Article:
Yes, there is a story of sorts, as the young woman and the young man become aware of one another in group therapy and in the television lounge. Inevitably, woman needs man and man must have his mate, but intimacy does not thrive or last in the madhouse. In parallel, the doctor and the nurse gradually develop a cordial mutual accommodation that appears less fatal. And throughout this, chipper "Prologue" gradually loses his cool and "Epilogue" as the author's voice makes it clear that he wishes he had never been involved in any of this garbage.
There's much of the Theatre of the Absurd in this concoction -- for example, one puzzles to understand the terms prologue and epilogue -- which, in customary parlance, would indicate, respectively, a speaker at the opening of the piece and a speaker following the conclusion of the action. Perhaps Eno used his prologue in an early draft of the opening scenes and just couldn't get shut of him? The notional author's mouthpiece might be dubbed epilogue because the character was grafted onto a nearly finished script that the author found appalling?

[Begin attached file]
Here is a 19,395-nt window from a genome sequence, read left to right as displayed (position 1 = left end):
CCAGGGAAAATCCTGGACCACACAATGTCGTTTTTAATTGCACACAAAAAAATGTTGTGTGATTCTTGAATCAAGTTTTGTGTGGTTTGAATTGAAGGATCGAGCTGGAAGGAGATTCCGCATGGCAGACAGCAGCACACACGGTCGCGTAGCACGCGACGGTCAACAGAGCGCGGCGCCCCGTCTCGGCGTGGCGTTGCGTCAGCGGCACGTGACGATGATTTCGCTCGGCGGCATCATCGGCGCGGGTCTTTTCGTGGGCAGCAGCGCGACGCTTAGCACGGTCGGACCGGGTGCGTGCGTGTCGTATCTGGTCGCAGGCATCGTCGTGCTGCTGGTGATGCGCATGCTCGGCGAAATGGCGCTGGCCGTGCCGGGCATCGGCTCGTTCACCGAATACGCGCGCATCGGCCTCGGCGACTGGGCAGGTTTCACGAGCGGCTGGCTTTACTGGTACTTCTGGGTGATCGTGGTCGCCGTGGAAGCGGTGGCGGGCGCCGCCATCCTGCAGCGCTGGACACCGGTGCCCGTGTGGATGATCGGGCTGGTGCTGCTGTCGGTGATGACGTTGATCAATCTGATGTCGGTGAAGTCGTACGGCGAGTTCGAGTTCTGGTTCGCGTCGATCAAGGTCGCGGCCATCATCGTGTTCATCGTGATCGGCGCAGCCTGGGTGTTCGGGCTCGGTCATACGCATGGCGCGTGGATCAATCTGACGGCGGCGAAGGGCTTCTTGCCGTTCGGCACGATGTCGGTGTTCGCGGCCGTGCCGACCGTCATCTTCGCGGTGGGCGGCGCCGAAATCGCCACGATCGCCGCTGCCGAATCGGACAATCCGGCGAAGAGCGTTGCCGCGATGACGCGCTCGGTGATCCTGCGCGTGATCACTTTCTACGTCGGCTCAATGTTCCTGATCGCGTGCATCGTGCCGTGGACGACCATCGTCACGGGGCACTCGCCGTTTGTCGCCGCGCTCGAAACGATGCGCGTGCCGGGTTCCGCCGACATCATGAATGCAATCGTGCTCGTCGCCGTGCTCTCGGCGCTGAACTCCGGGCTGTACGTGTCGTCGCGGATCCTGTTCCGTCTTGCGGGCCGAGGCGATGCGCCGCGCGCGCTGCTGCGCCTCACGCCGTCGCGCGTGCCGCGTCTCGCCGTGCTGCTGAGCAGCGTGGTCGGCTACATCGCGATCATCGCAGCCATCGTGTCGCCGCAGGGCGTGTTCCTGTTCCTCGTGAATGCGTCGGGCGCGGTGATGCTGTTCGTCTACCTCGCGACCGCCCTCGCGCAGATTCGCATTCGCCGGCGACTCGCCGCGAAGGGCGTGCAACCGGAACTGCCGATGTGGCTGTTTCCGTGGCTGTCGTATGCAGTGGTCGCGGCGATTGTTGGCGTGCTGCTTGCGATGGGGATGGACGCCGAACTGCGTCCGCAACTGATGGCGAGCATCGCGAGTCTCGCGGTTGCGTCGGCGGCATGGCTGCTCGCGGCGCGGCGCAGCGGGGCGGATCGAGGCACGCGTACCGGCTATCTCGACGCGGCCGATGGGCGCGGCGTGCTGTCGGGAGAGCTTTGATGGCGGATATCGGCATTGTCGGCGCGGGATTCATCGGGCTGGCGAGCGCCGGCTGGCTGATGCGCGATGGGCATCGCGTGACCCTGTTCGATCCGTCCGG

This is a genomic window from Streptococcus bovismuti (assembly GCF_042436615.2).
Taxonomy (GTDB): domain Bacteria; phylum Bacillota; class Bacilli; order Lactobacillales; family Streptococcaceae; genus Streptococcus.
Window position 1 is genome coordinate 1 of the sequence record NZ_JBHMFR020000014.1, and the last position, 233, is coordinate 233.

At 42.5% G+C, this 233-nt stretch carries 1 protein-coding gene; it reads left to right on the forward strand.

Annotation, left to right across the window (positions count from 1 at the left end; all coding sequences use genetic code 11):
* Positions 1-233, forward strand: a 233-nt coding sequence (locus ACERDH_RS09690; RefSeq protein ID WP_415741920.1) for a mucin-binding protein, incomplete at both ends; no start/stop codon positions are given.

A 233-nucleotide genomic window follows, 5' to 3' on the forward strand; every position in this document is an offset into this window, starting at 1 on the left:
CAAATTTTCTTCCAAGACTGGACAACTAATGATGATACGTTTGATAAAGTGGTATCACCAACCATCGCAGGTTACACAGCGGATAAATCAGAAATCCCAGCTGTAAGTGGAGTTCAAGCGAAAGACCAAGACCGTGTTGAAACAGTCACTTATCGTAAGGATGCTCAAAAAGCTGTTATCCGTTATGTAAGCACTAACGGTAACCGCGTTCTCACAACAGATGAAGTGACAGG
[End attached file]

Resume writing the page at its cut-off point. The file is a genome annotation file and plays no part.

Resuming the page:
These quibbles and this bare description of the plot do not do justice to the theatrical experience. There's a strong and important message here: that each individual struggles to find meaning in existence through words, describing and defining feelings and experience, an effort that seldom succeeds. Eno further implies that for the most part we are sealed up in our individuality, fated either to isolation or to facile social accommodation that is trivial or essentially meaningless.
But he wraps that bleakness in language that flashes like diamonds in the darkness. These characters are dolts or disturbed or wrapped up in themselves, but they use images and describe experiences that are profound.
Only we, the audience, are listening to them, however, and for this play to succeed, each of the actors must convey that language and those underlying emotions with great clarity.